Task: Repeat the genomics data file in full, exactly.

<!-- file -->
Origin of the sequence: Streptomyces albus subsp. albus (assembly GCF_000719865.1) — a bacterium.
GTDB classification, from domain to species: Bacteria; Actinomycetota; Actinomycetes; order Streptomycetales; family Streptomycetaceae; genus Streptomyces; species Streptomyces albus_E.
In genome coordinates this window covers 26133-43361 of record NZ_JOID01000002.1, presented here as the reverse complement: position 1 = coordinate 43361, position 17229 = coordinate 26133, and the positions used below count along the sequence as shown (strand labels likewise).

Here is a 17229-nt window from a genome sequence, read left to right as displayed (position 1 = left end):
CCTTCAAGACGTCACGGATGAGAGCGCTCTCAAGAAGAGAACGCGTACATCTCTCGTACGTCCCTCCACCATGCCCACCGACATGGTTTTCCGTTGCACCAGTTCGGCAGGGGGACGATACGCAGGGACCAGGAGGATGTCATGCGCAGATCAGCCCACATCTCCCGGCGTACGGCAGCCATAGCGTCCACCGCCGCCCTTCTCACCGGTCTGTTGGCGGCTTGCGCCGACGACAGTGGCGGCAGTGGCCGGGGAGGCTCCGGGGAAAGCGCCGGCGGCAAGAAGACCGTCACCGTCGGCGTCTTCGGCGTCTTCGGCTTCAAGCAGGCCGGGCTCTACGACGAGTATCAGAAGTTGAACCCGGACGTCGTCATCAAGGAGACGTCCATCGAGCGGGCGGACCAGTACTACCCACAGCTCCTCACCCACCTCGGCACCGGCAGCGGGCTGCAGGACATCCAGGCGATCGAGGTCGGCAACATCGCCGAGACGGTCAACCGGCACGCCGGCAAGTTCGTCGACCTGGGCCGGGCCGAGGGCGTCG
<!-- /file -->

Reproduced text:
Origin of the sequence: Streptomyces albus subsp. albus (assembly GCF_000719865.1) — a bacterium.
GTDB classification, from domain to species: Bacteria; Actinomycetota; Actinomycetes; order Streptomycetales; family Streptomycetaceae; genus Streptomyces; species Streptomyces albus_E.
In genome coordinates this window covers 26133-43361 of record NZ_JOID01000002.1, presented here as the reverse complement: position 1 = coordinate 43361, position 17229 = coordinate 26133, and the positions used below count along the sequence as shown (strand labels likewise).

Here is a 17229-nt window from a genome sequence, read left to right as displayed (position 1 = left end):
CCTTCAAGACGTCACGGATGAGAGCGCTCTCAAGAAGAGAACGCGTACATCTCTCGTACGTCCCTCCACCATGCCCACCGACATGGTTTTCCGTTGCACCAGTTCGGCAGGGGGACGATACGCAGGGACCAGGAGGATGTCATGCGCAGATCAGCCCACATCTCCCGGCGTACGGCAGCCATAGCGTCCACCGCCGCCCTTCTCACCGGTCTGTTGGCGGCTTGCGCCGACGACAGTGGCGGCAGTGGCCGGGGAGGCTCCGGGGAAAGCGCCGGCGGCAAGAAGACCGTCACCGTCGGCGTCTTCGGCGTCTTCGGCTTCAAGCAGGCCGGGCTCTACGACGAGTATCAGAAGTTGAACCCGGACGTCGTCATCAAGGAGACGTCCATCGAGCGGGCGGACCAGTACTACCCACAGCTCCTCACCCACCTCGGCACCGGCAGCGGGCTGCAGGACATCCAGGCGATCGAGGTCGGCAACATCGCCGAGACGGTCAACCGGCACGCCGGCAAGTTCGTCGACCTGGGCCGGGCCGAGGGCGTCG